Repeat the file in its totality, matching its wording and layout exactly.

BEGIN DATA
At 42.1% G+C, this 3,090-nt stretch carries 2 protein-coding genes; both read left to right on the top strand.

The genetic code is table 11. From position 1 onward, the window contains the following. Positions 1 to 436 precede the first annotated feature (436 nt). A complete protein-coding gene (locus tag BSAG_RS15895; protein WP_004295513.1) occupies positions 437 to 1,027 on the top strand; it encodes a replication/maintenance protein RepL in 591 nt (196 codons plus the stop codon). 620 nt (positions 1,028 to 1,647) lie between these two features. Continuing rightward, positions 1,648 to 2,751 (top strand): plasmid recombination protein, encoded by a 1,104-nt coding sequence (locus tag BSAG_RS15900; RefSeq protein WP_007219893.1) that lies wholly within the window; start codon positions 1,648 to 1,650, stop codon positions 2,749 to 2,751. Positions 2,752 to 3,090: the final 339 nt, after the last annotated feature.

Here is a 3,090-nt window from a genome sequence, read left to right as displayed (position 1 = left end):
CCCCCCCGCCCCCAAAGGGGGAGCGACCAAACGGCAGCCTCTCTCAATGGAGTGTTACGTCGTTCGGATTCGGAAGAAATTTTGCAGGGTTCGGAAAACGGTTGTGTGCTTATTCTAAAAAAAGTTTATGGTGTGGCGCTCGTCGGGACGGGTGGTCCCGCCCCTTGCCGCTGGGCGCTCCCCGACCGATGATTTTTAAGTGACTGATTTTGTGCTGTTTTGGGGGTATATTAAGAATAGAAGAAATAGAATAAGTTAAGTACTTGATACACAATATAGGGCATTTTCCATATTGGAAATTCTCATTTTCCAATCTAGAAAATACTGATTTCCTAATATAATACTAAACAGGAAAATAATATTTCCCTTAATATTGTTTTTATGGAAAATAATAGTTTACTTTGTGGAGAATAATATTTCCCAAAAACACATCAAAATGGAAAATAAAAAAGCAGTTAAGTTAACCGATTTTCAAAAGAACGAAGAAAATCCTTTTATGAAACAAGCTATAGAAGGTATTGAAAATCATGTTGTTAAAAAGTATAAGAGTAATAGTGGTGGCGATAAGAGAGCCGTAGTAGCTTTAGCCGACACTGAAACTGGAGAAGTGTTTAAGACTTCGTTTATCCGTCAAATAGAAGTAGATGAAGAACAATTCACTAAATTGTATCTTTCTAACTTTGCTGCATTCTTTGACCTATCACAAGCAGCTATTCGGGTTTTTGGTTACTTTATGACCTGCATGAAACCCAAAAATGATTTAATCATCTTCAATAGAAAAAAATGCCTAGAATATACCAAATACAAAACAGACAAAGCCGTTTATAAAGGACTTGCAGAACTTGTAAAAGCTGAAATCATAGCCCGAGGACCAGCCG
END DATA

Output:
At 42.1% G+C, this 3,090-nt stretch carries 2 protein-coding genes; both read left to right on the top strand.

The genetic code is table 11. From position 1 onward, the window contains the following. Positions 1 to 436 precede the first annotated feature (436 nt). A complete protein-coding gene (locus tag BSAG_RS15895; protein WP_004295513.1) occupies positions 437 to 1,027 on the top strand; it encodes a replication/maintenance protein RepL in 591 nt (196 codons plus the stop codon). 620 nt (positions 1,028 to 1,647) lie between these two features. Continuing rightward, positions 1,648 to 2,751 (top strand): plasmid recombination protein, encoded by a 1,104-nt coding sequence (locus tag BSAG_RS15900; RefSeq protein WP_007219893.1) that lies wholly within the window; start codon positions 1,648 to 1,650, stop codon positions 2,749 to 2,751. Positions 2,752 to 3,090: the final 339 nt, after the last annotated feature.

Here is a 3,090-nt window from a genome sequence, read left to right as displayed (position 1 = left end):
CCCCCCCGCCCCCAAAGGGGGAGCGACCAAACGGCAGCCTCTCTCAATGGAGTGTTACGTCGTTCGGATTCGGAAGAAATTTTGCAGGGTTCGGAAAACGGTTGTGTGCTTATTCTAAAAAAAGTTTATGGTGTGGCGCTCGTCGGGACGGGTGGTCCCGCCCCTTGCCGCTGGGCGCTCCCCGACCGATGATTTTTAAGTGACTGATTTTGTGCTGTTTTGGGGGTATATTAAGAATAGAAGAAATAGAATAAGTTAAGTACTTGATACACAATATAGGGCATTTTCCATATTGGAAATTCTCATTTTCCAATCTAGAAAATACTGATTTCCTAATATAATACTAAACAGGAAAATAATATTTCCCTTAATATTGTTTTTATGGAAAATAATAGTTTACTTTGTGGAGAATAATATTTCCCAAAAACACATCAAAATGGAAAATAAAAAAGCAGTTAAGTTAACCGATTTTCAAAAGAACGAAGAAAATCCTTTTATGAAACAAGCTATAGAAGGTATTGAAAATCATGTTGTTAAAAAGTATAAGAGTAATAGTGGTGGCGATAAGAGAGCCGTAGTAGCTTTAGCCGACACTGAAACTGGAGAAGTGTTTAAGACTTCGTTTATCCGTCAAATAGAAGTAGATGAAGAACAATTCACTAAATTGTATCTTTCTAACTTTGCTGCATTCTTTGACCTATCACAAGCAGCTATTCGGGTTTTTGGTTACTTTATGACCTGCATGAAACCCAAAAATGATTTAATCATCTTCAATAGAAAAAAATGCCTAGAATATACCAAATACAAAACAGACAAAGCCGTTTATAAAGGACTTGCAGAACTTGTAAAAGCTGAAATCATAGCCCGAGGACCAGCCG